Nan-in, a Japanese master during the Meiji era (1868-1912), received a university professor who came to inquire about Zen.
Nan-in served tea. He poured his visitor's cup full, and then kept on pouring.
The professor watched the overflow...
The perfect traveller leaves no trail to be followed;
The perfect speaker leaves no question to be answered;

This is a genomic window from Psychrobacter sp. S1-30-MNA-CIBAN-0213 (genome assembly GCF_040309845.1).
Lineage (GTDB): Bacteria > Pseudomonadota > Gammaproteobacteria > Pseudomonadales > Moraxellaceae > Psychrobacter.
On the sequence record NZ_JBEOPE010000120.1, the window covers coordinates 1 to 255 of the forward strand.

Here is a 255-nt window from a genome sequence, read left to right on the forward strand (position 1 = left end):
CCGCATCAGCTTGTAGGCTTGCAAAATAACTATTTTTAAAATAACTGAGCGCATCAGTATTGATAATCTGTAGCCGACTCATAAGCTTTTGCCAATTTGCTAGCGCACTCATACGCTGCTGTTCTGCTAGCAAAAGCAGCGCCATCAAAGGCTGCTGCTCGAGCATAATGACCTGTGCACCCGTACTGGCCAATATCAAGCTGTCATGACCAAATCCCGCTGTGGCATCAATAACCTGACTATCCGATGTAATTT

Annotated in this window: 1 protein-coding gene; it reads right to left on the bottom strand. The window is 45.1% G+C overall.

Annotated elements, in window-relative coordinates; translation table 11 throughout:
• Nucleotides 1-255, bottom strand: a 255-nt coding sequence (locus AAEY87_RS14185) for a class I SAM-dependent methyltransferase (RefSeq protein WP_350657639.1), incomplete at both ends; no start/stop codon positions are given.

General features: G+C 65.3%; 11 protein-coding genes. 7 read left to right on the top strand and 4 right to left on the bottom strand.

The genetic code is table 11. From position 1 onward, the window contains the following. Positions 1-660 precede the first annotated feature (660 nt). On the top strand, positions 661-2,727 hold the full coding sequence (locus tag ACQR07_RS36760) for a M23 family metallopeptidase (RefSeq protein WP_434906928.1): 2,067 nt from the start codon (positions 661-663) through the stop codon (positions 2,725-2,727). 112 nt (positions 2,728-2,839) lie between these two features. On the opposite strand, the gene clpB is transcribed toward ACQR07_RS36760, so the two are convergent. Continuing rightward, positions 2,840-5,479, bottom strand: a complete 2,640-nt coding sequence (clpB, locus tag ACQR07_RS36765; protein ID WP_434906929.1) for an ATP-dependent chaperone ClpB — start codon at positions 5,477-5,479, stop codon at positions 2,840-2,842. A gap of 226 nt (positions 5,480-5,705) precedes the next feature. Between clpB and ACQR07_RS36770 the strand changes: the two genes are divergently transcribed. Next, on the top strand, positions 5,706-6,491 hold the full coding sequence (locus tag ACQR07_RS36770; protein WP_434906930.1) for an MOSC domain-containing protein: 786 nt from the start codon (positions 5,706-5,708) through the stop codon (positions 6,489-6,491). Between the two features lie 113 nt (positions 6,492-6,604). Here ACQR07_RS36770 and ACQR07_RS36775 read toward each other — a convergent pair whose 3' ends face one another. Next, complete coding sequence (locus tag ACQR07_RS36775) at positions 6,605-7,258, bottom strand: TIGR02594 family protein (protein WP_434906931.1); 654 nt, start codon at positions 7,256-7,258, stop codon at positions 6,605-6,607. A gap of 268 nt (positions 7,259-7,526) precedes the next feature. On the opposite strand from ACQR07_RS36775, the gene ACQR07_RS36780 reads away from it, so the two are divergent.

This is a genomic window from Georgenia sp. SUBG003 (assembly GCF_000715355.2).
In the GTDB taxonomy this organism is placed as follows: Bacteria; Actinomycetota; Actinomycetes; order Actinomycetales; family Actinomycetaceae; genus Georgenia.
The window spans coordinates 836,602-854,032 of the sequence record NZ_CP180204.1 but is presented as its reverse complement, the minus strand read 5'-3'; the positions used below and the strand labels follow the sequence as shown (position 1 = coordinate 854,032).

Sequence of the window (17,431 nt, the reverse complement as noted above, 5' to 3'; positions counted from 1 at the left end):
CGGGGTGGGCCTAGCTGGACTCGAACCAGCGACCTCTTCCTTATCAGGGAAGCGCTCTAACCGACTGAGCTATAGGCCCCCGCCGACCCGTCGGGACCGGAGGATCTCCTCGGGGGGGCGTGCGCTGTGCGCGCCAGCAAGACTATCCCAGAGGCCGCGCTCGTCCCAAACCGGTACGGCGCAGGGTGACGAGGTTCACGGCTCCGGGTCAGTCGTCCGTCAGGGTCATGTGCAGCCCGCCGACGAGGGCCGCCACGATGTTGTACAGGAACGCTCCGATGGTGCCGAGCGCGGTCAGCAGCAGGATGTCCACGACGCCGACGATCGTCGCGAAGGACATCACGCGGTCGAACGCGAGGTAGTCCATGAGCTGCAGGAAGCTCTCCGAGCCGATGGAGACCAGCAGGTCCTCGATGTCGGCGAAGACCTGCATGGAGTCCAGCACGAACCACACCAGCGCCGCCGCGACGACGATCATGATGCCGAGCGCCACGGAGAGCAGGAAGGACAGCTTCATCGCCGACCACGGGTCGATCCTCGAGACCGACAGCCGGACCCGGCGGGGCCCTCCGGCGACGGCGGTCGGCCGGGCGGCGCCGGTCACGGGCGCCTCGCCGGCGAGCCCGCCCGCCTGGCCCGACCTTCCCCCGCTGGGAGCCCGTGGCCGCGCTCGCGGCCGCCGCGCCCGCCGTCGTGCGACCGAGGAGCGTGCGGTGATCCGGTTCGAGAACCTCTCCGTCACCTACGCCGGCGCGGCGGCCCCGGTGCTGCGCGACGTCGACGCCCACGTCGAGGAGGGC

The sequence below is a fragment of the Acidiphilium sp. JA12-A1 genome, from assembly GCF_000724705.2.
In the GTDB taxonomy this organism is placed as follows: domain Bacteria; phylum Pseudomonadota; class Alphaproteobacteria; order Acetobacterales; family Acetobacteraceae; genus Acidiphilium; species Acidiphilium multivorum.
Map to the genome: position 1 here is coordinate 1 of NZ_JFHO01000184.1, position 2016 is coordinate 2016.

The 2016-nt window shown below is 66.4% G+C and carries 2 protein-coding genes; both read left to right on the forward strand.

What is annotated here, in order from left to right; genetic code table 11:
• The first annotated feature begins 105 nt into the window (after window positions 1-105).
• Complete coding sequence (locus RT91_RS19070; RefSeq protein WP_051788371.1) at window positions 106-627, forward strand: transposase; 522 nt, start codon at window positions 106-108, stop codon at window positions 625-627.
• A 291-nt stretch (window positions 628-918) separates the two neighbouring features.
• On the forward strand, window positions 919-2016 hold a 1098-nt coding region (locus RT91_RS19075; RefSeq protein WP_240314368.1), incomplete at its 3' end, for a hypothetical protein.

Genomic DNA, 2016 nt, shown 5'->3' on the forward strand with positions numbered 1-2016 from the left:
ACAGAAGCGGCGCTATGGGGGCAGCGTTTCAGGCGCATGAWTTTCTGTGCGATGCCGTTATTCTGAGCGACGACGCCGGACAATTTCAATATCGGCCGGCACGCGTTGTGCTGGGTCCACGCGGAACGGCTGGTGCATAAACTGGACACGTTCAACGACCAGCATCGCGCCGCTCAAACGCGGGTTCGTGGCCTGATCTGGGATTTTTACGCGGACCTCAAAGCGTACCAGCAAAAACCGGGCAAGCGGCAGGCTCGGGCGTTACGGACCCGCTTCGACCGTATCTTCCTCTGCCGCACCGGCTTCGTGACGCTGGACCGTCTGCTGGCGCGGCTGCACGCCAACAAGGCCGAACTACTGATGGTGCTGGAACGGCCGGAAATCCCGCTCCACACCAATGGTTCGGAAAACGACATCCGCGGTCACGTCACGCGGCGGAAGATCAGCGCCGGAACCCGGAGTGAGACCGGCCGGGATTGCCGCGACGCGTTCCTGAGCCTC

The perfect accountant leaves no working to be completed;
The perfect container leaves no lock to be closed;
The perfect knot leaves no end to be ravelled.
So the sage nurtures all men
And abandons no one.
He accepts everything
And rejects nothing.
He attends to the smallest details.
So the strong must guide the weak,
For the weak are raw material to the strong.
If the guide is not respected,
Or the material is not cared for,
Confusion will result, no matter how clever one is.